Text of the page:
I have enclosed a few photos of examples of rams who have the horn growth of three to four year old rams at barely two years. (Gunner’s above).


These rams and the crop behind them also have larger body mass than previous crops with the same bloodline. All of the sheep coats are thick and colors are intensified. I have also noticed a calmer nature and ease of handling with these normally difficult to handle breeds. During gestation the ewes seem to gain weight almost too rapidly. I often have to cut back on the dosage during this time and lactation or the ewes get too fat and produce too much milk. I no longer have the problem of an ewe’s drastic weight loss due to feeding twins over a three month period. I have also reduced the amount of grain I feed with the same results as the former amount.

See the photos of Humpfrey and Jackson, two rams born sick out of the sick ewes that died within weeks of delivering. Jackson the black one was bottle fed with algae added to milk. His mother had algae from start of the program, but I believe was sick but not symptomatic for two years prior. Humpfrey, the brown one, nursed from his mother who ate algae but died after two months; she was also sick but not symptomatic for two years prior. Both rams are undersized for their age, but symptom free at this time. They will be a year old in November. They both got bad starts because they were undernourished during development, and the brown one had poor quality milk from the ewe.

 

 

Humpfrey 10 months Humpfrey (brown) is a real stinker, hates to be caught, and gets out of everything true to his Mouflon nature. Jackson (black) is totally tame, much like a cat. He also likes to ram the cats and steal their food.


I feel totally blessed that you both have given me the opportunity to save my herd and demonstrate the benefits of your product. I have actually started thinking that I could sell some of my sheep again without wondering if I am causing grief in someone else’s herd. The frustration I have experienced with turning buyers and breeders away after working on the breeding aspects of this herd for 4 years is difficult to describe. You and the Doctor have given me some hope that at least I can keep my beautiful animals and not have to helplessly watch them die.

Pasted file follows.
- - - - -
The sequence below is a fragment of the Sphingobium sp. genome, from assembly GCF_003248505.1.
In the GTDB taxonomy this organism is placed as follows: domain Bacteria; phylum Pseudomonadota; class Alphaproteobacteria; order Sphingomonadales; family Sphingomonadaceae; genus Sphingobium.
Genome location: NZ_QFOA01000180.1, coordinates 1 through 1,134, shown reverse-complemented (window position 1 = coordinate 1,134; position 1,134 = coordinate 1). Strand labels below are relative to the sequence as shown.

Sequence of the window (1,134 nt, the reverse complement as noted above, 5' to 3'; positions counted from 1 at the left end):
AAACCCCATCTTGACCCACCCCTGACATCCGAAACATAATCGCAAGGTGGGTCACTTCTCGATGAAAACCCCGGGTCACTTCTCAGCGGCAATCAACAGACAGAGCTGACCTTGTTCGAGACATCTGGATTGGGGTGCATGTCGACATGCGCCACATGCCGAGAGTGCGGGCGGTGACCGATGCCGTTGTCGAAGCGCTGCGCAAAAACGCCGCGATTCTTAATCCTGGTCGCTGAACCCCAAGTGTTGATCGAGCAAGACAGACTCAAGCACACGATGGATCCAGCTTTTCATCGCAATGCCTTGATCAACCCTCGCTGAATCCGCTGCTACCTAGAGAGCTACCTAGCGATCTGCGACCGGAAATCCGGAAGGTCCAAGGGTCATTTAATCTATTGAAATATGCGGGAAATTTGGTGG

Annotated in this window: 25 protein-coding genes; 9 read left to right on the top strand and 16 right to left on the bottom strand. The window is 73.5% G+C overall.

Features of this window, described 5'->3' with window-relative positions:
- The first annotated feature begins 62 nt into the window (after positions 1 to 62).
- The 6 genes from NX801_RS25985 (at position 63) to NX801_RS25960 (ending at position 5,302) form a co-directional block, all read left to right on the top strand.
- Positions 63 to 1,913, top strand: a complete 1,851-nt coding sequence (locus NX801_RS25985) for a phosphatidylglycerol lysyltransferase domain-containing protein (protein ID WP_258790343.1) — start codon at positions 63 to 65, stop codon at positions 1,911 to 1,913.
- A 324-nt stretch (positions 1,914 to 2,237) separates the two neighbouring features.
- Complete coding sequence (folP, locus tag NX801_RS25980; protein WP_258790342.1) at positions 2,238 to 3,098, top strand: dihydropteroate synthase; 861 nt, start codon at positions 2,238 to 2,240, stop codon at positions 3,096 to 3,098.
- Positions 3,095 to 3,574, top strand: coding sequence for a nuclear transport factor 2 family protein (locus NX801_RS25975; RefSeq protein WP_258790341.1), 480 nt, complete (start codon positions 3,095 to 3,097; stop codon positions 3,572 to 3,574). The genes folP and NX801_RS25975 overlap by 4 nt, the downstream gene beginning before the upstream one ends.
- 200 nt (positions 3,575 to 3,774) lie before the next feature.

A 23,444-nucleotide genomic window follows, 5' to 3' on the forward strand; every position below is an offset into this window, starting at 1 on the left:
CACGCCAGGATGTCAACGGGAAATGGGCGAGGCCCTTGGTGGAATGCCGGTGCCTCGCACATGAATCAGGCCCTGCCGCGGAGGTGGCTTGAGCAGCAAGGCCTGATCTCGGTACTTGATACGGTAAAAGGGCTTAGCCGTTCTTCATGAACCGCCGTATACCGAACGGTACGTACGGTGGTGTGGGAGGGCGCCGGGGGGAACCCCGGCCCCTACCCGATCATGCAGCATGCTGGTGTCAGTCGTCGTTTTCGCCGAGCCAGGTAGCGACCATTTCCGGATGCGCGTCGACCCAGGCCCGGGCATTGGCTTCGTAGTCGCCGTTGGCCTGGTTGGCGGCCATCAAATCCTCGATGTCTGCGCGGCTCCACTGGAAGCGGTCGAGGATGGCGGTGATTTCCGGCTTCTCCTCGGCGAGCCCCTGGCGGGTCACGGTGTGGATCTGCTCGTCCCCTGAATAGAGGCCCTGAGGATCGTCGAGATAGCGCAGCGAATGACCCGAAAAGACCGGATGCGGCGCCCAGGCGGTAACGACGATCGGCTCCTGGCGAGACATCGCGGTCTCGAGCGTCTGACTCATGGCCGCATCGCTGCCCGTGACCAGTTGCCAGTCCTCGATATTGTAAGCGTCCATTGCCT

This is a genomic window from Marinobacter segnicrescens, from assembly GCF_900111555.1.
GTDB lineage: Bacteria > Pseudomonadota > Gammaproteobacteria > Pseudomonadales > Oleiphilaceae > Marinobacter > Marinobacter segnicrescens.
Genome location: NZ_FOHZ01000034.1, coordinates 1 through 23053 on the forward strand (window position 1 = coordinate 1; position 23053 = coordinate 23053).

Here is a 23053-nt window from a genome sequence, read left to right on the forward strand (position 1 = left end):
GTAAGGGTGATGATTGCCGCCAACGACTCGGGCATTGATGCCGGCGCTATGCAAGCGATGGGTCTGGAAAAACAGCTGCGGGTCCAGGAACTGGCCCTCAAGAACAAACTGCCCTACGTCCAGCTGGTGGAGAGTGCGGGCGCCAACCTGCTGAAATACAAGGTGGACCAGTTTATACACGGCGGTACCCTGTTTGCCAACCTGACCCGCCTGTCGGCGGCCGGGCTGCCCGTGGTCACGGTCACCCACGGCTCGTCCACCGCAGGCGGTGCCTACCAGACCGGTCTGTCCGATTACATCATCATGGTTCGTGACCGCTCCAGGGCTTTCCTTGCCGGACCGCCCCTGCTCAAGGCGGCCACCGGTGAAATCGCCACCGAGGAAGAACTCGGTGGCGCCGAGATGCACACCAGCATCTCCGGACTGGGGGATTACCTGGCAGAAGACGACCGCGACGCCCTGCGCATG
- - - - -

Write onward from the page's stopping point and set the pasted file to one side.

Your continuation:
Merri,
Owner, Bighorn Sheep Farm,
USA – October 2008

Comments on Status

The ultimate intent of this study is to save Merri’s sheep, including as many as possible of those already infected before the study began, and certainly their offspring. At this time, it appears that this goal will be realized. We will report back.

In the mean time, the many benefits (UNDERLINED IN MERRI’S TEXT ABOVE) that Merri has observed with her sheep are very much the same as those demonstrated with several species during the Russian research. Benefits such as :

  • calmer mood
  • shinier hair and coats
  • larger and healthier animals
  • less feed needed
  • increased survival rate
  • prevention of mad cow disease
  • prevention of various viral or bacterial infections
  • healthier animals from one generation to the next
  • prevention of osteoporosis and increase in bone mass
  • increased fertility
  • increased protein and good fats in milk, eggs and meat

and many more…

Dr. Michael Kiriac had never worked with bighorn sheep before and when asked about the successes observed so far, he commented on the larger horns:

“When the animal eats BAC, which feeds the brain efficiently, the brain organs awaken. The hypothalamus alone is responsible for homeostasis of all body metabolisms including that of energy, then all metabolisms awaken; assimilation and absorption of nutrients from foods, such as protein assimilation and absorption (hence less feed is needed for the sheep), mineral metabolisms, synthesis of proteins and enzymes within cells. When Collagen metabolism is more efficient (Collagen is the main protein of connective tissue in animals and the most abundant protein in mammals, making up about 25% to 35% of the whole-body protein content), then there is better growth of the animal as in larger animal, and as in stronger and larger horns. In chickens it was larger and stronger eggs; in dairy cows, it was more and better milk with increases in protein and butter fat; in pigs and minks, larger litter; etc.”